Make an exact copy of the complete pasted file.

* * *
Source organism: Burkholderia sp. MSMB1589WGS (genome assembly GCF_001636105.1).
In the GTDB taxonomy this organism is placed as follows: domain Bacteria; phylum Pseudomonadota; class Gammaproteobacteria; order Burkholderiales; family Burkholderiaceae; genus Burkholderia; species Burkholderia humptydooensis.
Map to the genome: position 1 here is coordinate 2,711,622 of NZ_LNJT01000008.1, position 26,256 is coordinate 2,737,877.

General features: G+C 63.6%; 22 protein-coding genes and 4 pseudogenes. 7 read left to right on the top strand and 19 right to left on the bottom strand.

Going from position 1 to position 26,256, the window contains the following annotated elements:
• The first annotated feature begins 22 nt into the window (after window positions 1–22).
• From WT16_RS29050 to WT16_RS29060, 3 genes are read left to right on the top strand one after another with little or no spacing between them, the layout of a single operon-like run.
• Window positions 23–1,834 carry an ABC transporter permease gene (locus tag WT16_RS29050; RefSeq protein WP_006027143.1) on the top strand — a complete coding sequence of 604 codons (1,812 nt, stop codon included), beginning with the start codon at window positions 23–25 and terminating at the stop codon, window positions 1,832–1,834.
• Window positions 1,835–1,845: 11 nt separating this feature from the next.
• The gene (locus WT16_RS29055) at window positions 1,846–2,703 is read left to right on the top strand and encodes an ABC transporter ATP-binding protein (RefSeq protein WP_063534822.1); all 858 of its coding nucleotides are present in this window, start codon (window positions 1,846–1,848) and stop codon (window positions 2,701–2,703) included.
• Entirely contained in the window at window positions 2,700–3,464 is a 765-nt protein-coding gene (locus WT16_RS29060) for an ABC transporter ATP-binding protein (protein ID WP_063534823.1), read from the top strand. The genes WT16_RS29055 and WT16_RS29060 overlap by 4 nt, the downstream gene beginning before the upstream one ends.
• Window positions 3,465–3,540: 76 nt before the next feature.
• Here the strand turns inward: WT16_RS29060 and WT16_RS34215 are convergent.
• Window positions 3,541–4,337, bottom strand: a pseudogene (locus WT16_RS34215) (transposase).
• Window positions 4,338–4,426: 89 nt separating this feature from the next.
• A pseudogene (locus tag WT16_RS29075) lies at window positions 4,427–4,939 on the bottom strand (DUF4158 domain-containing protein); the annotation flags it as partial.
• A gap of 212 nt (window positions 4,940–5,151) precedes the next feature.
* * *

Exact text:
Source organism: Burkholderia sp. MSMB1589WGS (genome assembly GCF_001636105.1).
In the GTDB taxonomy this organism is placed as follows: domain Bacteria; phylum Pseudomonadota; class Gammaproteobacteria; order Burkholderiales; family Burkholderiaceae; genus Burkholderia; species Burkholderia humptydooensis.
Map to the genome: position 1 here is coordinate 2,711,622 of NZ_LNJT01000008.1, position 26,256 is coordinate 2,737,877.

General features: G+C 63.6%; 22 protein-coding genes and 4 pseudogenes. 7 read left to right on the top strand and 19 right to left on the bottom strand.

Going from position 1 to position 26,256, the window contains the following annotated elements:
• The first annotated feature begins 22 nt into the window (after window positions 1–22).
• From WT16_RS29050 to WT16_RS29060, 3 genes are read left to right on the top strand one after another with little or no spacing between them, the layout of a single operon-like run.
• Window positions 23–1,834 carry an ABC transporter permease gene (locus tag WT16_RS29050; RefSeq protein WP_006027143.1) on the top strand — a complete coding sequence of 604 codons (1,812 nt, stop codon included), beginning with the start codon at window positions 23–25 and terminating at the stop codon, window positions 1,832–1,834.
• Window positions 1,835–1,845: 11 nt separating this feature from the next.
• The gene (locus WT16_RS29055) at window positions 1,846–2,703 is read left to right on the top strand and encodes an ABC transporter ATP-binding protein (RefSeq protein WP_063534822.1); all 858 of its coding nucleotides are present in this window, start codon (window positions 1,846–1,848) and stop codon (window positions 2,701–2,703) included.
• Entirely contained in the window at window positions 2,700–3,464 is a 765-nt protein-coding gene (locus WT16_RS29060) for an ABC transporter ATP-binding protein (protein ID WP_063534823.1), read from the top strand. The genes WT16_RS29055 and WT16_RS29060 overlap by 4 nt, the downstream gene beginning before the upstream one ends.
• Window positions 3,465–3,540: 76 nt before the next feature.
• Here the strand turns inward: WT16_RS29060 and WT16_RS34215 are convergent.
• Window positions 3,541–4,337, bottom strand: a pseudogene (locus WT16_RS34215) (transposase).
• Window positions 4,338–4,426: 89 nt separating this feature from the next.
• A pseudogene (locus tag WT16_RS29075) lies at window positions 4,427–4,939 on the bottom strand (DUF4158 domain-containing protein); the annotation flags it as partial.
• A gap of 212 nt (window positions 4,940–5,151) precedes the next feature.